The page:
When I was five years old, my mother always told me that happiness was the key to life. When I went to school, they asked me what I wanted to be when I grew up. I wrote down ‘happy.’ They told me I didn’t understand the assignment, and I told them they didn’t understand life.
— John Lennon
At different times in my life, I’ve had different ideas about what I thought would make me happy. During my twenties, when I worked in boring nine-to-five jobs that made little use of my interests and talents, I dreamed of becoming a successful novelist, filmmaker, and/or singer-songwriter; living in the best place in the world (which varied between Hawaii, Hollywood, New York City, and Seattle, depending on my mood and goals); traveling everywhere; working on my own schedule; not having to commute to an office; having all the money I needed; and having no responsibilities that would interfere with my being a full-time, world-renowned, professional Artiste.
Ironically, at age 38, I’d achieved what I’d asked for, although not quite in the form I’d envisioned: I was making my living as a professional writer (albeit writing technical manuals rather than best-selling novels), living in Seattle, traveling throughout the Pacific Northwest, telecommuting from my company’s headquarters in Atlanta, setting my own schedule (as long as I completed a manual every three months, nobody cared what hours I worked), and making enough money to pay all my bills, put a down payment on a house, and buy lots of expensive musical equipment. I was single, childless, and petless, so I had no responsibilities to anyone but myself.
It was great—for about three years.
I got to the point where I could do my job in 20 hours per week, but I was so bored that I resented having to put even that much time into explaining to software users how to type their first name into the First Name field, click in the Last Name field, type in their last name, click in the Email field, type in their email address, and click on OK, after which Windows would display some other dialog box.
On the social front, I’m an introvert, so it was easier for me to stay home alone and occupy myself with my creative endeavors rather than find ways to go out and interact with people. I began to feel lonely—something that never had happened to me before. Whereas once I’d wanted a life of complete freedom, which I now had, it began to seem like “just another word for nothing left to lose,” as Kris Kristofferson so eloquently put it. I became discontented with my situation, and I asked the Universe for a change.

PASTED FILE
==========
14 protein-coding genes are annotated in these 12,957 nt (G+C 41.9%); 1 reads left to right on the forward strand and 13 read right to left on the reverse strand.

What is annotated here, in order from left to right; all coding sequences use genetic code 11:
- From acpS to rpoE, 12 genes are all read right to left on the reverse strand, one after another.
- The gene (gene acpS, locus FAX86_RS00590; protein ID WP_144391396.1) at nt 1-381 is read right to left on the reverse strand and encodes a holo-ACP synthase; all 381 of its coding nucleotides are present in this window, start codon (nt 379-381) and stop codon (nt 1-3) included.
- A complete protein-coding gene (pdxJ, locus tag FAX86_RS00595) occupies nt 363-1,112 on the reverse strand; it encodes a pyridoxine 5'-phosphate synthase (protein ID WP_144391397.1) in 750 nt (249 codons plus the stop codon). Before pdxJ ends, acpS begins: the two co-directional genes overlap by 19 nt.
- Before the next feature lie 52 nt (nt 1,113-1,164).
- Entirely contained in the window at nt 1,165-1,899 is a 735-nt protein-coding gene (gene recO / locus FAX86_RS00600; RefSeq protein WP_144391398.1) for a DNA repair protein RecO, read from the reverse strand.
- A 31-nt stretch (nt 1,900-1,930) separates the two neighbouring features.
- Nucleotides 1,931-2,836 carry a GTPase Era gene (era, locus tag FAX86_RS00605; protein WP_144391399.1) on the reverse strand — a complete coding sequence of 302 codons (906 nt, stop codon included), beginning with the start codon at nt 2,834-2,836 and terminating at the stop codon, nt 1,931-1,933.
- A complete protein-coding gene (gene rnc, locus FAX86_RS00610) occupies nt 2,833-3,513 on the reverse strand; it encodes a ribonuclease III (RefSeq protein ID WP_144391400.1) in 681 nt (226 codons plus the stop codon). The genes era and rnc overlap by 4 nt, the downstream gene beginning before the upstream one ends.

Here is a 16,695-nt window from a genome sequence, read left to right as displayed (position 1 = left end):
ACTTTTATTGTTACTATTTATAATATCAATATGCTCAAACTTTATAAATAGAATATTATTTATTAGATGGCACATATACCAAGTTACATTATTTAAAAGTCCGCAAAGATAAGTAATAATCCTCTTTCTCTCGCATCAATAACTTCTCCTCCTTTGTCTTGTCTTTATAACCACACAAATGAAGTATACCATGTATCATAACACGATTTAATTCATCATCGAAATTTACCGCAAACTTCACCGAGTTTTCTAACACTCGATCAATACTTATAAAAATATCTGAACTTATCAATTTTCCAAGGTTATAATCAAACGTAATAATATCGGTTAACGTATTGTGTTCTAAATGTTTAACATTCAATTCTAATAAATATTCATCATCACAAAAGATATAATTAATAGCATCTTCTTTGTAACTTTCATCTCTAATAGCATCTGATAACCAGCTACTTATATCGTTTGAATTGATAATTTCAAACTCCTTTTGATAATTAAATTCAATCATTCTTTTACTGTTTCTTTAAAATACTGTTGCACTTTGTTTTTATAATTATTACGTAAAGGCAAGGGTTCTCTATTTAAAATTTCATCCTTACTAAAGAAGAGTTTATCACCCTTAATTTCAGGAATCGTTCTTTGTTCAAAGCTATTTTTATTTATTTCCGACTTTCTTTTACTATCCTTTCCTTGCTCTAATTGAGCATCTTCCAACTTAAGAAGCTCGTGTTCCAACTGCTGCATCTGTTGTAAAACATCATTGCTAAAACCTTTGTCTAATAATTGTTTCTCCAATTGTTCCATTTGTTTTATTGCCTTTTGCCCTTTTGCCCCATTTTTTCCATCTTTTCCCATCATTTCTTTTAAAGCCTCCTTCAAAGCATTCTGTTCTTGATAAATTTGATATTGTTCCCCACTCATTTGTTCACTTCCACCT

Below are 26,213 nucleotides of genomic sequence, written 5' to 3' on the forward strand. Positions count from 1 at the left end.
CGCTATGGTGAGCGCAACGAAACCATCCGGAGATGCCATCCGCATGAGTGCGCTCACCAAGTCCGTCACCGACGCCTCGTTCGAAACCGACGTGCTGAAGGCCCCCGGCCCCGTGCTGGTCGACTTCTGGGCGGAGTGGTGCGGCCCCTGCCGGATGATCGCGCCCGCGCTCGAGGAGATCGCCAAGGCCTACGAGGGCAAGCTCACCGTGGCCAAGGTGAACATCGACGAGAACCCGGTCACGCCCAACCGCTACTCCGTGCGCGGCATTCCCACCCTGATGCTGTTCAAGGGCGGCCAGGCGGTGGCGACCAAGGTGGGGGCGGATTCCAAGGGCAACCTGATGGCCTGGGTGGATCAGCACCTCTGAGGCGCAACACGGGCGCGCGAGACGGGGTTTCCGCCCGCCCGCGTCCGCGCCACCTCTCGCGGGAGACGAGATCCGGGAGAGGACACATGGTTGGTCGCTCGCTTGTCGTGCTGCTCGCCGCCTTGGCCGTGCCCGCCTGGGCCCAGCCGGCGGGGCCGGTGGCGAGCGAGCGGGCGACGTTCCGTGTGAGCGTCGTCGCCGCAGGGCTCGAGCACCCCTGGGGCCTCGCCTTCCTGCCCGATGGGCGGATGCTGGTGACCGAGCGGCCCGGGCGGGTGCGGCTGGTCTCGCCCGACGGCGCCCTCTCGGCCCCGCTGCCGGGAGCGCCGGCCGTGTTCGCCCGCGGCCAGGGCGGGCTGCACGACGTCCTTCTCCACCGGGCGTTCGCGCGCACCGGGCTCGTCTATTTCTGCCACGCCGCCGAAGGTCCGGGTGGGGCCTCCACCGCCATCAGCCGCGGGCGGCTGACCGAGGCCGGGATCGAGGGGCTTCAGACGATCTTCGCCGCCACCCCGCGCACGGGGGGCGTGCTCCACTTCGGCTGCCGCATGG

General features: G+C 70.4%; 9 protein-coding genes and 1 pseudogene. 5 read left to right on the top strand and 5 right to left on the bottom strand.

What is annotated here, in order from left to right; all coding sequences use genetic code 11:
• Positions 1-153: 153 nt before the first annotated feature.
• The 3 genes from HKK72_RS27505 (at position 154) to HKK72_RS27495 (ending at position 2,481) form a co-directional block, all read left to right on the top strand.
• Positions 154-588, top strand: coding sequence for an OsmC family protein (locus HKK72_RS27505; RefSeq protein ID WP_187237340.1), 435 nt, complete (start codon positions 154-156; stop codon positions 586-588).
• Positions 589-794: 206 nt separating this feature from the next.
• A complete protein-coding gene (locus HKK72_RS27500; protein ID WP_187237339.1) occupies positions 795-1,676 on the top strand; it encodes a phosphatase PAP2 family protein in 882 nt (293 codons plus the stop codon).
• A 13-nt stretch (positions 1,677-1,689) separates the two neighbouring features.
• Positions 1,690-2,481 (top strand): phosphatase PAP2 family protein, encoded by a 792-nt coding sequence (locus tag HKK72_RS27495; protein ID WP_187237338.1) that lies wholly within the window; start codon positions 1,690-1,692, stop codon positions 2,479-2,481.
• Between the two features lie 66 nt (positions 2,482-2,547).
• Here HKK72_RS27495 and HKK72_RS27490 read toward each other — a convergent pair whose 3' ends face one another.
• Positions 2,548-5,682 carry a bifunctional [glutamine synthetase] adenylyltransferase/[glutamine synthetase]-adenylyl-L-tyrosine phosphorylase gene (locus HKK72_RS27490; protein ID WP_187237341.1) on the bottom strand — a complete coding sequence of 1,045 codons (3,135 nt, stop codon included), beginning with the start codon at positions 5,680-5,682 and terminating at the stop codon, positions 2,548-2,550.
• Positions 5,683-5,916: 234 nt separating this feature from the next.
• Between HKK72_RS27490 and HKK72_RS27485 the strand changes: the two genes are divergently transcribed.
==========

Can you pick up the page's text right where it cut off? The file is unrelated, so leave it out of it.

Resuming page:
Within the next two years, I bought a house, went on an epic dating quest to find my soulmate, found her, got married, became a stepfather, acquired a dog in the process, and got another conventional nine-to-five job in which I had to interact with other humans in person and commute to an office. I now had the opposite of what my twenty-year-old self had wanted, but I was contented again.
I’m not sure that contentment and happiness are the same thing, though. Looking back on my life, I’ve always been an essentially happy person. My parents say I was a happy baby who smiled most of the time and rarely cried. I had a happy childhood and was equally into the arts and sciences. In elementary school, I had my place in the tribal order as the Class Brain, for which my schoolmates liked and respected me. It was only during my adolescence, when machismo and athletic prowess became more important than artistic and intellectual abilities, that I became unhappy for a season in my life. That passed by my senior year in high school, though, and I returned to what would become my normal state of “happy, but with minor areas of discontentment.”
What, then, do I think would make me happy now? Having Koa Leaf become at least a part-time business (we’re still evaluating different ways to earn income that are consistent with “living aloha”), seeing Pam be able to retire from a stressful job, maintaining our health, retiring in either Hawaii or North Carolina (that’s another story), having enough money in retirement that we don’t have to worry, and seeing Pam’s sons have their own versions of happiness. That said, I love my current job, Pam will retire in 2020, Oregon is still a wonderful place to live, we’ve saved enough money for a decent retirement, and Pam’s sons have found happiness, although with the challenges that inevitably come with life.
So I’m happy now, just as I’ve been for most of my life. It occurs to me, as I write this, that my ideas of future happiness are about maintaining my happiness, rather than becoming happier. As someone once said, “Happiness plus an ice cream cone doesn’t equal more happiness.”
What about you? Do you consider yourself happy? If not, what do you think would make you happy?
Featured image at top: Toby was a neighborhood cat who was everybody’s friend. He liked to make the rounds and visit people who appreciated cats. Every morning and evening, when I walked our dog, Jordan, Toby would join us. The two became good friends. Eventually, Toby started following us into our house, where he’d spend a day or a night before meowing loudly to be let out so he could proceed to his next social engagement. He was a happy, gentle soul who brought joy to our neighborhood.